How to cure breast cancer

By the time she was diagnosed, Emily’s doctor said her tumor had spread to her lungs and her liver.

Emily was put on a six-month course of chemotherapy and radiotherapy, and she had two surgeries and a blood transfusion to keep her tumors from spreading further.

The cancer had grown so large that the chemotherapy left Emily with only a few months to live.

But that’s not the end of Emily’s fight.

Emily’s story is a cautionary tale for others who are struggling with the same kind of cancer.

The American Cancer Society estimates that 1 in 4 women will develop breast cancer at some point in their lives.

While the disease is rare, it can cause debilitating pain, scarring and even death.

There are three main types of breast cancer, and the treatments for each are different.

Most of the time, a person is able to manage their cancer with drugs, surgery or radiation.

Other times, treatments are only partial or incomplete.

The hope is that by knowing Emily’s stories, others can take steps to reduce their risk of getting the disease in the first place.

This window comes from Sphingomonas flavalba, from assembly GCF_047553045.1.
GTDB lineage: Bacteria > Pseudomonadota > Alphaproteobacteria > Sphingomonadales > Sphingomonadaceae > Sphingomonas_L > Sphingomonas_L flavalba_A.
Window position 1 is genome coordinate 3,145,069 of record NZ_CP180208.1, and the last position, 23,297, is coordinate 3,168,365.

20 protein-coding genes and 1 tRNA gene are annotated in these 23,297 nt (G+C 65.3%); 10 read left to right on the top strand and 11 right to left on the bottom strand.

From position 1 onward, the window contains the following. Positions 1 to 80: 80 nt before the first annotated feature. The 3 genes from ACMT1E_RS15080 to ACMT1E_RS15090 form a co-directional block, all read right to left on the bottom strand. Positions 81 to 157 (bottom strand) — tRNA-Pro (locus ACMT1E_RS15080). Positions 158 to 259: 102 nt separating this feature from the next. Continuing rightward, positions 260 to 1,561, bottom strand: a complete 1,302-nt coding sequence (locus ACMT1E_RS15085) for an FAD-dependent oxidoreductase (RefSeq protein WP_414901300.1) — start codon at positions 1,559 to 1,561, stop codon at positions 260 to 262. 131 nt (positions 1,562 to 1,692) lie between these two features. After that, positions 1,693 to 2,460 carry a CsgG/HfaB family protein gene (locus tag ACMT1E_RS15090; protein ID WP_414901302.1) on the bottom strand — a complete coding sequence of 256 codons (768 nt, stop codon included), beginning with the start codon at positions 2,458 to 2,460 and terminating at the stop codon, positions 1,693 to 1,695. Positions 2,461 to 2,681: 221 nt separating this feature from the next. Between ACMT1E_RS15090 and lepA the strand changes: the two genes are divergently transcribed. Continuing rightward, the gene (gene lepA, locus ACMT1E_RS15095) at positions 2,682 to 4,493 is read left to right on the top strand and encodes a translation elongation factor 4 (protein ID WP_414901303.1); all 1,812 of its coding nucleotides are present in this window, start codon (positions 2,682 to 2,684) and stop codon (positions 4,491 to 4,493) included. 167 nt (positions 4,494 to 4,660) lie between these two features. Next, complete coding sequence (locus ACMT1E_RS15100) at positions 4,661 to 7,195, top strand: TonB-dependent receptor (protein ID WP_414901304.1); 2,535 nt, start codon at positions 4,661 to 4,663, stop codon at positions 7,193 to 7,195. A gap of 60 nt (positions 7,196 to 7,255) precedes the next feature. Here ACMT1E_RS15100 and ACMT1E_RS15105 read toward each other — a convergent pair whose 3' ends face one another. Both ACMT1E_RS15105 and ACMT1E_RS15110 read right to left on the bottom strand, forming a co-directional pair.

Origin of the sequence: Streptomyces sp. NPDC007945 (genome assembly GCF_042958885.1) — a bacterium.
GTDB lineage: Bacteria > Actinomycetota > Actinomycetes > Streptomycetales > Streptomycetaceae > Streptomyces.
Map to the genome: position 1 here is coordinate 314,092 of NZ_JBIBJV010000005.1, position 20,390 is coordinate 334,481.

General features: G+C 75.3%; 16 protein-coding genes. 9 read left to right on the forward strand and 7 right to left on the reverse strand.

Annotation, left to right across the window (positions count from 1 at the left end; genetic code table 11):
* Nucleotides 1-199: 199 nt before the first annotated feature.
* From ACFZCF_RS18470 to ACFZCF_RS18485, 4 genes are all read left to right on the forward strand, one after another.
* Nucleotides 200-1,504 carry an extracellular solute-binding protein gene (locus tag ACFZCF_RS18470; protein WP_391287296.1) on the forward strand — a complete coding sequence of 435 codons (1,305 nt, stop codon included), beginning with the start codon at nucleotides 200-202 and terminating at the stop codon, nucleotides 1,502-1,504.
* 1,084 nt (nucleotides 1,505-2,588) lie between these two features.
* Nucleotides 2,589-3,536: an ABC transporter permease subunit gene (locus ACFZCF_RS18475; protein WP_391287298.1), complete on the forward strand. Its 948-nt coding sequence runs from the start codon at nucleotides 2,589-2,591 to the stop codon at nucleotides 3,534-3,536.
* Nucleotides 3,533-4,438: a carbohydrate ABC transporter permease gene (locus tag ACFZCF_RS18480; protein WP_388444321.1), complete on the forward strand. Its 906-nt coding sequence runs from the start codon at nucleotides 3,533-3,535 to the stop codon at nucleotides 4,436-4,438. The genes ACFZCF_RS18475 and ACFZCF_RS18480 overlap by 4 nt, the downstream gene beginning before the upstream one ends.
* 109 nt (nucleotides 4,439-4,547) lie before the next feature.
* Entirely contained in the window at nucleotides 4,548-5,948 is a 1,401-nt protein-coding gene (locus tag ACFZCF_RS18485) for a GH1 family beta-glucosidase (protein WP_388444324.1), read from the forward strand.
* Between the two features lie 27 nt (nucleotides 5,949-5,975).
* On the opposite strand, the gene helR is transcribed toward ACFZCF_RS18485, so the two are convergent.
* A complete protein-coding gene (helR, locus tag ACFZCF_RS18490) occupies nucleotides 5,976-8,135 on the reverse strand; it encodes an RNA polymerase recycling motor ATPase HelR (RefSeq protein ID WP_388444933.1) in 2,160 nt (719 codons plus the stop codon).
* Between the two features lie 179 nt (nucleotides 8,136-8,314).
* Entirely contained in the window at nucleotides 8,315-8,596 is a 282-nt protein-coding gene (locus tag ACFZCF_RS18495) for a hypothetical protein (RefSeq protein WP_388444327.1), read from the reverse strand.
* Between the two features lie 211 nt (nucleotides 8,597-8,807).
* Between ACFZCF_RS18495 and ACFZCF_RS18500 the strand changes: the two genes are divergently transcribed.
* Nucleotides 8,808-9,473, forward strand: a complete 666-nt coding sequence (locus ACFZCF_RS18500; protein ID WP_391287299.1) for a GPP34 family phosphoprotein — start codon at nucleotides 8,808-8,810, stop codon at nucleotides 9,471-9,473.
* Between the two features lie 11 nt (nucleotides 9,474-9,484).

What is breast cancer?

Breast cancer is the most common cancer in the United States, affecting more than 1.6 million women each year.

It usually begins in the womb and often progresses to the bone.

A woman’s breasts grow to be about three times their size when she is in her 20s, 30s or 40s.

Breast cancer usually spreads through a woman’s blood and may not be detected until her 30s.

About 1 in 100 women will have breast cancer in their lifetime.

Women with breast cancer are more likely to have other cancers and die from it.

The symptoms of breast health can include: pain, tenderness, bloating and swelling of the breast

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